Just one of many discouraging days for Red Sox

BOSTON ? Now what?
As bad as this Red Sox season has been — and it has been very bad — Thursday may have served as a microcosm of just how discouraging it is.
The day started with a clubhouse merry-go-round of roster moves: Second baseman Dustin Pedroia was put on the disabled list; right-hander Joe Kelly was demoted to Pawtucket; catcher Erik Kratz, who was just signed on Monday, was designated for assignment; and outfielder Jackie Bradley Jr., shortstop Deven Marrero, and right-hander Jonathan Aro all were called up from Pawtucket.
The temporary lockers, which usually don?t come out of storage until much later in the season, already have become a familiar sight in the Sox clubhouse. They are becoming more plentiful each homestand.
Eduardo Rodriguez, the Sox best pitching prospect, started the game against the Orioles at Fenway Park. Rodriguez was untouchable through the first three innings, recording five strikeouts, including one to end each inning. His fastball got up to 96 on inning-ending strikeouts to Nolan Reimold in the first and Chris Davis in the second. But he did not throw a first-pitch strike to any batter in that span.
Then with one out in the fourth, the 22-year-old lefty fell apart. He was 0-and-2 to Chris Parmelee, both 96-mph fastballs, then threw him a slider, which Parmelee mashed for a double.
It was all downhill for Rodriguez from there. He gave up seven straight hits ? including an opposite-field, two-run home run to Matt Wieters ? before recording another out, a sacrifice fly to No. 9 hitter Ryan Flaherty, to end his outing. He lasted just 3 2/3 innings, giving up six runs, and his ERA ballooned from 3.13 to 4.33. The seven hits and six runs he allowed in the fourth were both one shy of the season high for an inning by Sox pitching this season.
Rodriguez had similar problems two starts ago, when he gave up nine runs to the Blue Jays in 4 2/3 innings. In six starts, he’s been inconsistent — anywhere from lights-out to a meltdown. But it is too soon to send him back to Pawtucket and his upside warrants more chances. Left-hander Brian Johnson had a strong outing Wednesday for the PawSox and would be on schedule to pitch again Monday in Toronto if the Sox decide to make another move.
Aro, who was not even in big league camp this spring and had not pitched above high-A before this season, made his majorlLeague debut Thursday, the fourth of the Sox parade of five pitchers in the game. He went 1 1/3 innings, giving up a run on four hits and two strikeouts. Not great, not awful. Which is about the best the Sox can hope for at this point.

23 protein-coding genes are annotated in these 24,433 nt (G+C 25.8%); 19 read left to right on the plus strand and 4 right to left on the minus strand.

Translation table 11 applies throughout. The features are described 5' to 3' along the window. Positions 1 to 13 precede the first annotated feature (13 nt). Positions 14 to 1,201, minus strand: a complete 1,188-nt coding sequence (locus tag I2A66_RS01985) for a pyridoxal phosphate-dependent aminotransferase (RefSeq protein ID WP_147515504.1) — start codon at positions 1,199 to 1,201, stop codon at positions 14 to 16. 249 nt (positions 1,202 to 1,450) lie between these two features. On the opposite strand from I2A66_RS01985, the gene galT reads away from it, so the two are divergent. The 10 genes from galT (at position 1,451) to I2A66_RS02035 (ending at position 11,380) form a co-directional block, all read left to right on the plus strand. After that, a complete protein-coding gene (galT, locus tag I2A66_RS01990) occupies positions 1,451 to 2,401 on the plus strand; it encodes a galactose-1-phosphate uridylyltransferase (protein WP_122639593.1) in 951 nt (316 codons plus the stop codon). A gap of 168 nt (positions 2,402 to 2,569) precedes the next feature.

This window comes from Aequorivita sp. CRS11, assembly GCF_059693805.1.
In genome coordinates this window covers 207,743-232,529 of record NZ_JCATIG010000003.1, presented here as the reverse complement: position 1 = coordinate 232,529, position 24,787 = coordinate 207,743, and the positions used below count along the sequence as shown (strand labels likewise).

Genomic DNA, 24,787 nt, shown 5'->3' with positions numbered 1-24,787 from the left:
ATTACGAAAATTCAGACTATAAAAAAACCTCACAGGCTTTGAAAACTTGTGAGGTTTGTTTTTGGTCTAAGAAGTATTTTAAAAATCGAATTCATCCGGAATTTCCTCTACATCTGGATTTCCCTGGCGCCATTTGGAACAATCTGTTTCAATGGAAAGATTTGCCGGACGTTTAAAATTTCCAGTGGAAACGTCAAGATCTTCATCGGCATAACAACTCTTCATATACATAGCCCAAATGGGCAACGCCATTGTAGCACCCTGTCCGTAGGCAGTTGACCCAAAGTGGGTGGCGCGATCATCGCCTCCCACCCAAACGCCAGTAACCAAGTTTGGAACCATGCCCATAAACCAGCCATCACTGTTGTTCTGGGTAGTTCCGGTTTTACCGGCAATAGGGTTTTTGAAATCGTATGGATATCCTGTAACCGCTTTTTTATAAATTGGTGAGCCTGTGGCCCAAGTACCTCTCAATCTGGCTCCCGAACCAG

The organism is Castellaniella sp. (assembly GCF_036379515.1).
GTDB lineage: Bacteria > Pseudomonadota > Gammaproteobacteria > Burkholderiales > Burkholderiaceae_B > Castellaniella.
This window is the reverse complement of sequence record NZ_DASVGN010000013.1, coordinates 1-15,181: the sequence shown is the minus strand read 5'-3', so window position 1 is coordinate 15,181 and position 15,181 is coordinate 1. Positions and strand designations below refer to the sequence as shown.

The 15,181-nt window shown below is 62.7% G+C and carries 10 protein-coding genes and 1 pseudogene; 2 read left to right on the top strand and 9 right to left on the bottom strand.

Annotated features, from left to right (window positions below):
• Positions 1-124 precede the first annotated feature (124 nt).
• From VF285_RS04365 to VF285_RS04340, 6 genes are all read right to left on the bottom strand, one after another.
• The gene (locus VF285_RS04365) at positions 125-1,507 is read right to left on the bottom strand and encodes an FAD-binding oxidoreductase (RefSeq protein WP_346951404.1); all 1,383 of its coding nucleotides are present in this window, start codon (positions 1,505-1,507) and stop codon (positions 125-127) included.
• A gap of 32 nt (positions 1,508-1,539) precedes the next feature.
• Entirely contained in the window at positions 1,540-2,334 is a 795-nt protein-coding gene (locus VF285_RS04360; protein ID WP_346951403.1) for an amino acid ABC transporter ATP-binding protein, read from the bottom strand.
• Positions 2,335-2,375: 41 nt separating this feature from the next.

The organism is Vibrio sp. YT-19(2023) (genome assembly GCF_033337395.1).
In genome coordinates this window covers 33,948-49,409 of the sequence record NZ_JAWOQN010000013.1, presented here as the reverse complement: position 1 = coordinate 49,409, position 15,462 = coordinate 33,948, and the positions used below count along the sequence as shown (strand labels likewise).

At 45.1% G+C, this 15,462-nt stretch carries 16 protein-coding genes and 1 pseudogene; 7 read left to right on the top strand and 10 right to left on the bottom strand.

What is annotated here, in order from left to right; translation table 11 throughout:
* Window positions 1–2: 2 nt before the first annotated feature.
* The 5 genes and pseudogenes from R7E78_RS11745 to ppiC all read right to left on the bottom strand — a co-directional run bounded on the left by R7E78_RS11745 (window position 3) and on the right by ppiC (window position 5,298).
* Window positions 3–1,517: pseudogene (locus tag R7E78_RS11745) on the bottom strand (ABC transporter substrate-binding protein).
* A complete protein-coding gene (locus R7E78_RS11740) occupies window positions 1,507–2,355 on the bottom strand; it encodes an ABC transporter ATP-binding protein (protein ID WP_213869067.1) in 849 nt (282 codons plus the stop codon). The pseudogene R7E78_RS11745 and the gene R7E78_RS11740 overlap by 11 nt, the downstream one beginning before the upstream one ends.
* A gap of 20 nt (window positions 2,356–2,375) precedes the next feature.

Bradley was in the starting lineup, playing right field, batting ninth. His infield single in the fourth snapped an 0-for-12 slide his season and an 0-for-30 going back to last season. He may be the best center fielder in baseball, but he?s playing right field for now and must prove that he can hit major league pitching.
In 23 games this month, the Sox have scored at least six runs in seven of them, including Thursday?s 8-6 loss to the O?s. For a team that is averaging just 4.02 runs per game, that?s not too bad. But the Sox are just 4-3 in those games. And, with a pitching staff that has allowed an American League-worst 349 runs and is averaging 4.72 runs allowed, six runs usually won?t be enough, as they weren?t on Thursday.
Manager John Farrell announced that Justin Masterson will start on Sunday in Tampa Bay. Make that Justin Masterson of the 2-2 record with a 6.37 ERA who was signed in the offseason to a one-year, $9.5 million contract after going 7-9 with a 5.88 ERA for the Indians and Cardinals last season. He is taking the place of Kelly, who is 2-5 with a 5.67 ERA. Kelly will join Allen Craig in Pawtucket. Craig hit just .135 in 24 games before being sent down. Kelly and Craig joined the Sox at the trade deadline last season in exchange for John Lackey, who is now pitching for the National League Central-leading Cardinals for the major league m

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